View Article: PubMed Central - PubMed

Affiliation: DNA Replication Group, Developmental Therapeutics Branch, Center for Cancer Research, National Cancer Institute, National Institutes of Health, Bethesda, MD 20892 USA.

ABSTRACT

Background: Eukaryotic genome duplication starts at discrete sequences (replication origins) that coordinate cell cycle progression, ensure genomic stability and modulate gene expression. Origins share some sequence features, but their activity also responds to changes in transcription and cellular differentiation status.

Results: To identify chromatin states and histone modifications that locally mark replication origins, we profiled origin distributions in eight human cell lines representing embryonic and differentiated cell types. Consistent with a role of chromatin structure in determining origin activity, we found that cancer and non-cancer cells of similar lineages exhibited highly similar replication origin distributions. Surprisingly, our study revealed that DNase hypersensitivity, which often correlates with early replication at large-scale chromatin domains, did not emerge as a strong local determinant of origin activity. Instead, we found that two distinct sets of chromatin modifications exhibited strong local associations with two discrete groups of replication origins. The first origin group consisted of about 40,000 regions that actively initiated replication in all cell types and preferentially colocalized with unmethylated CpGs and with the euchromatin markers, H3K4me3 and H3K9Ac. The second group included origins that were consistently active in cells of a single type or lineage and preferentially colocalized with the heterochromatin marker, H3K9me3. Shared origins replicated throughout the S-phase of the cell cycle, whereas cell-type-specific origins preferentially replicated during late S-phase.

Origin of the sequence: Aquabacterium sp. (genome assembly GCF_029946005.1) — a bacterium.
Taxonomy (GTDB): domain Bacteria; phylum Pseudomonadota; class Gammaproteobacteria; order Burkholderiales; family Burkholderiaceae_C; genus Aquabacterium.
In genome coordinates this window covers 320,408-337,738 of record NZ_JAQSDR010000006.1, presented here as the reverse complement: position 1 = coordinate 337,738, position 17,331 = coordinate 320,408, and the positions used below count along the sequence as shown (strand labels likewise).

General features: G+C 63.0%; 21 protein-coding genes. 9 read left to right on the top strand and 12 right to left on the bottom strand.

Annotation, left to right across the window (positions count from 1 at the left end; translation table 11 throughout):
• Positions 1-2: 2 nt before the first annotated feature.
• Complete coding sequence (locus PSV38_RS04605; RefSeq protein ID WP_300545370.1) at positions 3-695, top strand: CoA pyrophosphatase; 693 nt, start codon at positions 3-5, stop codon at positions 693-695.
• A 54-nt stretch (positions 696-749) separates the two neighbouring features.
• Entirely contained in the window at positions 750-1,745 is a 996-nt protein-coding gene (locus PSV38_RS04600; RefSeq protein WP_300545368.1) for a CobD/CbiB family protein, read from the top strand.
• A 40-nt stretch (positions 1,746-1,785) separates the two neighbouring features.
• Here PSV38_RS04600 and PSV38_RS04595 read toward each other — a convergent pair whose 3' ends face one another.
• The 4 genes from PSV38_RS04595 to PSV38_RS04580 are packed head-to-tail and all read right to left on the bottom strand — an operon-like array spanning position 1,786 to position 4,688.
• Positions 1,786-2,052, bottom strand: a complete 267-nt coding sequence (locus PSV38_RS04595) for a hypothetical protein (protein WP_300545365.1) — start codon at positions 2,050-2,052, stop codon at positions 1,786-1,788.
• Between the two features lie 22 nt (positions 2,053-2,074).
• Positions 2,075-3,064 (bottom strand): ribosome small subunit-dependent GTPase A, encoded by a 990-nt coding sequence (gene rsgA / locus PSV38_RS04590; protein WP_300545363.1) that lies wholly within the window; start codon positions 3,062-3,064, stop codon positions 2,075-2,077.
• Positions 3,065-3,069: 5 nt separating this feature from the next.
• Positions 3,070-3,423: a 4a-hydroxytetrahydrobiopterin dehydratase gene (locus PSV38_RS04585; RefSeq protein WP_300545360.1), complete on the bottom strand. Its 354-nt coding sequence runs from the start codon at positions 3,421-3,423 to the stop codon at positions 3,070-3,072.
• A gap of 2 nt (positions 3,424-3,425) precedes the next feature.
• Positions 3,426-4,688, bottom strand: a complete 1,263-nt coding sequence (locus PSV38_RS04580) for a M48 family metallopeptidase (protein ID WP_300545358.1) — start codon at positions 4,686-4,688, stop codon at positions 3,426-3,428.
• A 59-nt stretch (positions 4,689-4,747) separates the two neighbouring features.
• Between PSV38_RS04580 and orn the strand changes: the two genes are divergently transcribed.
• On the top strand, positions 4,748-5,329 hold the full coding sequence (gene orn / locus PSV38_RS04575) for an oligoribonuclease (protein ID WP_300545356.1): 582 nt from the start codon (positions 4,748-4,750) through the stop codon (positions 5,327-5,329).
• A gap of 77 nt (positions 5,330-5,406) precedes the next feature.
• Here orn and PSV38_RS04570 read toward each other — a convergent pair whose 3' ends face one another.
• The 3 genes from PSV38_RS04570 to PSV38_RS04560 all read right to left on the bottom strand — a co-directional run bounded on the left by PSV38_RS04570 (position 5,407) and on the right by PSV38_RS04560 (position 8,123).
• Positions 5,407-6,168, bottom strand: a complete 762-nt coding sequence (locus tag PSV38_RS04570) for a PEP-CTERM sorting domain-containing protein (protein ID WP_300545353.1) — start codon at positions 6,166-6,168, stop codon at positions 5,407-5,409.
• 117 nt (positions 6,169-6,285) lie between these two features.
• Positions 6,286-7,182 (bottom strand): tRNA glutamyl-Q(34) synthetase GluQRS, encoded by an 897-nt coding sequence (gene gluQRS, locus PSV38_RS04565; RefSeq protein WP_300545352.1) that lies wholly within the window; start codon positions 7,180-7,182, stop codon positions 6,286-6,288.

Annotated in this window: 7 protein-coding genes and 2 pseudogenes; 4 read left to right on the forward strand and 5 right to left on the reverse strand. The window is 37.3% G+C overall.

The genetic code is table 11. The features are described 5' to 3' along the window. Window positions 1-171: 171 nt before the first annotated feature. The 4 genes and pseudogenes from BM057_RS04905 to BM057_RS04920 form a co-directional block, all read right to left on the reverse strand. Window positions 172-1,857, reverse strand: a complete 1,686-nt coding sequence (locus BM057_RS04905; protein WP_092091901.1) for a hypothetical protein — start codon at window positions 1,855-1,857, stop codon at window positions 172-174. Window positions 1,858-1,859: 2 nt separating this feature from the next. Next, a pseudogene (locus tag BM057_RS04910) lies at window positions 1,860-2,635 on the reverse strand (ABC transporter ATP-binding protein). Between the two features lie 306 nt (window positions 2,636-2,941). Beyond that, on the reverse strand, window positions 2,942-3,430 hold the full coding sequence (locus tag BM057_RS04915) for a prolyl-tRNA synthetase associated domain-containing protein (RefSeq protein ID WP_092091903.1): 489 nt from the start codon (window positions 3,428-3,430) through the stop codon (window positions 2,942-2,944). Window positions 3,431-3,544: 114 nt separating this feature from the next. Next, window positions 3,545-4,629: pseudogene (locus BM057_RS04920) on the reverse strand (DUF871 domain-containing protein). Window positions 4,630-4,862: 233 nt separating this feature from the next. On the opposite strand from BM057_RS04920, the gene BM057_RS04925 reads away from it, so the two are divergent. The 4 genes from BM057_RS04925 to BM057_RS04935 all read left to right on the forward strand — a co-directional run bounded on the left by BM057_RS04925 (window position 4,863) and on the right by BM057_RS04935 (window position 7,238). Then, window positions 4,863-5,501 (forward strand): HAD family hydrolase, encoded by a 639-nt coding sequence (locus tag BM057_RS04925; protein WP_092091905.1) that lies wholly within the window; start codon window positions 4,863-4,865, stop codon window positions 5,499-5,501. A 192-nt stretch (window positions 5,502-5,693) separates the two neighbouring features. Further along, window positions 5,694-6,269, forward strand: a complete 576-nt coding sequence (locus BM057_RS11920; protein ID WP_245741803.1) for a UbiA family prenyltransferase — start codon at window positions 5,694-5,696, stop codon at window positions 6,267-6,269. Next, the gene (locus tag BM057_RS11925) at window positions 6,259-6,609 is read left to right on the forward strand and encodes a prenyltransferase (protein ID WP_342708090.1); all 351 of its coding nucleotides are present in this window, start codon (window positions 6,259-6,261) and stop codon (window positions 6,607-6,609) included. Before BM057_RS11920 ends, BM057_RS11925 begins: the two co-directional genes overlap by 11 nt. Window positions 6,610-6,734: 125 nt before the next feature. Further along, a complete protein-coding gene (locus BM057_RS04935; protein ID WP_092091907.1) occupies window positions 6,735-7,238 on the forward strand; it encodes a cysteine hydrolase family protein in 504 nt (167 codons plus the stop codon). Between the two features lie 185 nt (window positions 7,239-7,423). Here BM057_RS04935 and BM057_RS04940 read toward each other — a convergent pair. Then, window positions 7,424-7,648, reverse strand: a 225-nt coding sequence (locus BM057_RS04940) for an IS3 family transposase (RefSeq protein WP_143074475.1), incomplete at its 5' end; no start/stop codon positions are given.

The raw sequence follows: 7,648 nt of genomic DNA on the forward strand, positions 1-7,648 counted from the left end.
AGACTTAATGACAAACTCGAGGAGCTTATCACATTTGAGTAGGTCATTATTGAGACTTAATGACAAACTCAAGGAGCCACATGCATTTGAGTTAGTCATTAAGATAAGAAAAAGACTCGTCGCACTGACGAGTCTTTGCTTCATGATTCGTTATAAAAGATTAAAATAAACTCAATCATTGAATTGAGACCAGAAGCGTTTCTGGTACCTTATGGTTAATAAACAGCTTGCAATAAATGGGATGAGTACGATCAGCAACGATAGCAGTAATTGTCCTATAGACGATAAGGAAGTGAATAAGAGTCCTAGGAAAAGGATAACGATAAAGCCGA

Conclusions: These observations are in line with the hypothesis that differentiation-associated changes in chromatin and gene expression affect the activation of specific replication origins.

No MeSH data available.


Related in: MedlinePlus